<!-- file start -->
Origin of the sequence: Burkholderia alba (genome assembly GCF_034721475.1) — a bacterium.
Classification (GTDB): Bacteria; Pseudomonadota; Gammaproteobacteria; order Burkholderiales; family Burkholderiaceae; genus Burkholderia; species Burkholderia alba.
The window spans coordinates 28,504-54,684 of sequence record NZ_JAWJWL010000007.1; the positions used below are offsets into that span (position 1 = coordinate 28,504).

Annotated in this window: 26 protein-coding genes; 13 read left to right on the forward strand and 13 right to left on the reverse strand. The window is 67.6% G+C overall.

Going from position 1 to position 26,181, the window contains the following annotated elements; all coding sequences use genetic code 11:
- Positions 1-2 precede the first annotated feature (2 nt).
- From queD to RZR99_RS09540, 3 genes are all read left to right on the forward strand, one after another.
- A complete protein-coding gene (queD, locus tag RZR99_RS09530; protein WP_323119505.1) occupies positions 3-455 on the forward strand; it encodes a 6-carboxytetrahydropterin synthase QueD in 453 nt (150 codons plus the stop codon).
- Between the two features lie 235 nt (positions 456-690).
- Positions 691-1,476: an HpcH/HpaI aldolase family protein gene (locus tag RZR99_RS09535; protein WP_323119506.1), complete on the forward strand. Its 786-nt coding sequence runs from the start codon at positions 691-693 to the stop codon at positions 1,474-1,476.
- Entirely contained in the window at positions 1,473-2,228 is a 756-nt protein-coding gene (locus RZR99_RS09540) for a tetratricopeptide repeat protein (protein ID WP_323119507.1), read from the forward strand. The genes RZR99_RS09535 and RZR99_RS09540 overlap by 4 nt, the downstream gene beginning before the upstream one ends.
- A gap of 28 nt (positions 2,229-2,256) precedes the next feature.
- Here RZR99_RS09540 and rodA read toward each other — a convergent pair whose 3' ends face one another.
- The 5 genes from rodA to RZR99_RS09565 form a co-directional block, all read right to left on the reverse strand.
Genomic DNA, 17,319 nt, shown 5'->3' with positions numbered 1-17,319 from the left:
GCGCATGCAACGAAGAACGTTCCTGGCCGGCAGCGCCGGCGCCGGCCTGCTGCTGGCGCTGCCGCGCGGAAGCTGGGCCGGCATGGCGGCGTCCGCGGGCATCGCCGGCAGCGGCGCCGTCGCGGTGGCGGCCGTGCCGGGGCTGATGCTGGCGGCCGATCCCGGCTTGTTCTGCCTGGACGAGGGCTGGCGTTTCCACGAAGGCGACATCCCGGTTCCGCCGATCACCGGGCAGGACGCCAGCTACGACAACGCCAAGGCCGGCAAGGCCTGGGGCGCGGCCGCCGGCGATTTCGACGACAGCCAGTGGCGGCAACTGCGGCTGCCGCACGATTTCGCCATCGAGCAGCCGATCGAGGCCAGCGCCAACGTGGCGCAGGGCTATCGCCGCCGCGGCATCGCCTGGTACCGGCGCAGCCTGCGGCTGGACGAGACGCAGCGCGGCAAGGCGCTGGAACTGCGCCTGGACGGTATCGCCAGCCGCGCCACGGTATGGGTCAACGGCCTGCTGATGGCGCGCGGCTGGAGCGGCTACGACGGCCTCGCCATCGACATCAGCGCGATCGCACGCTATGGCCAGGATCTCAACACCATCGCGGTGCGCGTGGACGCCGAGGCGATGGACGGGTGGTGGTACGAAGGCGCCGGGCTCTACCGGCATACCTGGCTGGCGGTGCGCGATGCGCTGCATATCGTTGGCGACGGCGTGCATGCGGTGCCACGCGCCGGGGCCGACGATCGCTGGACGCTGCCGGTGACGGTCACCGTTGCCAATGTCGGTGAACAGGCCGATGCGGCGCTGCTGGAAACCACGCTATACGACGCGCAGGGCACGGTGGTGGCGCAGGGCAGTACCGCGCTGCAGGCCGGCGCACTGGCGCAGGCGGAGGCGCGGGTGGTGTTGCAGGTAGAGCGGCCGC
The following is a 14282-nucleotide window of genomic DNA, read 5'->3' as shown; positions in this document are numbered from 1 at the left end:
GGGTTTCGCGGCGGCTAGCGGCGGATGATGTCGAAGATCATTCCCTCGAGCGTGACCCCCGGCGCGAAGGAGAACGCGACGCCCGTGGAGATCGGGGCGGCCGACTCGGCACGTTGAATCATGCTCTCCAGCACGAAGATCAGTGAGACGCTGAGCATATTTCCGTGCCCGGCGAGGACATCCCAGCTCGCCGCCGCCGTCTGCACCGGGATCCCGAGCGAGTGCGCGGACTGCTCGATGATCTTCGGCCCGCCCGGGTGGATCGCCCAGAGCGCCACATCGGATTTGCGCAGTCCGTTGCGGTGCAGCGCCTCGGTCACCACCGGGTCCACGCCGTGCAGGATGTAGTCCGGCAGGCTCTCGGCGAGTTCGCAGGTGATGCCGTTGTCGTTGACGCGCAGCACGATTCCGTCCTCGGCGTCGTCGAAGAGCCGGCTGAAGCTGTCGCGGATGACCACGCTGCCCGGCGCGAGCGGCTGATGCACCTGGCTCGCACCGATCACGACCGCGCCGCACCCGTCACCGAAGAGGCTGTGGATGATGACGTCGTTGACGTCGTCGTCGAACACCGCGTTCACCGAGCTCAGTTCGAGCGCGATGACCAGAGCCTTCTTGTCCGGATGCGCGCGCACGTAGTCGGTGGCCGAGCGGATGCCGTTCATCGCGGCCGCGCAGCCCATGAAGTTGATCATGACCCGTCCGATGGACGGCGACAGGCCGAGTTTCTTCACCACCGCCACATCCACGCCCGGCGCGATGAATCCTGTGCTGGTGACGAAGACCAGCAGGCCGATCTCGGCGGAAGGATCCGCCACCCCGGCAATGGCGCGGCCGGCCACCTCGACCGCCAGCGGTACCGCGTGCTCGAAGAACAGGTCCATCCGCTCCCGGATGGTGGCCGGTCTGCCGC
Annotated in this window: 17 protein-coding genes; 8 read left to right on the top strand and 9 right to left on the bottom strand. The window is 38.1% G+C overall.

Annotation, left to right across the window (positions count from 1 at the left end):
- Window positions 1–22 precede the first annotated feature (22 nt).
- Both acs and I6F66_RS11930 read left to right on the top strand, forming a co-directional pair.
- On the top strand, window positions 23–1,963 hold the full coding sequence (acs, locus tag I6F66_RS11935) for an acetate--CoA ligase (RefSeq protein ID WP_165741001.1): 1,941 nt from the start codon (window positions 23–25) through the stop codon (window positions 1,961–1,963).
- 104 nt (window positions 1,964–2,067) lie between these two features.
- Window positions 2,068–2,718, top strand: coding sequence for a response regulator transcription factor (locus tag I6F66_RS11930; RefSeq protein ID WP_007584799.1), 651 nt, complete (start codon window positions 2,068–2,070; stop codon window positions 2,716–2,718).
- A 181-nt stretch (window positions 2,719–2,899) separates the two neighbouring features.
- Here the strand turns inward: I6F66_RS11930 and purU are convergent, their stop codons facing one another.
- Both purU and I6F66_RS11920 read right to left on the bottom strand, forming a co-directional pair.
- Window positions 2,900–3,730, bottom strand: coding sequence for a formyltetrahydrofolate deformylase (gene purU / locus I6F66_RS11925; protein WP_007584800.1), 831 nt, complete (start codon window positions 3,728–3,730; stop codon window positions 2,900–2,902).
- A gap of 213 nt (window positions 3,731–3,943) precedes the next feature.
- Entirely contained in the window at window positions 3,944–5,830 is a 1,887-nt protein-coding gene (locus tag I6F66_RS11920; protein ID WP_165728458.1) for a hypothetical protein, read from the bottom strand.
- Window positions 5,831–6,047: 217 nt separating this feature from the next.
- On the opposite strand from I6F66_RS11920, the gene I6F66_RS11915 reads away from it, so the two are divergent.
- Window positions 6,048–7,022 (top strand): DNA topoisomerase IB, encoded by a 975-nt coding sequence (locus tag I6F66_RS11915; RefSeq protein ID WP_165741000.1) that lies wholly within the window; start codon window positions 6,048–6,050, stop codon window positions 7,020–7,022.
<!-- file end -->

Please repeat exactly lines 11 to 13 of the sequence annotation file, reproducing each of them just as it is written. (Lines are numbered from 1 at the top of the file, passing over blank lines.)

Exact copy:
- Entirely contained in the window at positions 1,473-2,228 is a 756-nt protein-coding gene (locus RZR99_RS09540) for a tetratricopeptide repeat protein (protein ID WP_323119507.1), read from the forward strand. The genes RZR99_RS09535 and RZR99_RS09540 overlap by 4 nt, the downstream gene beginning before the upstream one ends.
- A gap of 28 nt (positions 2,229-2,256) precedes the next feature.
- Here RZR99_RS09540 and rodA read toward each other — a convergent pair whose 3' ends face one another.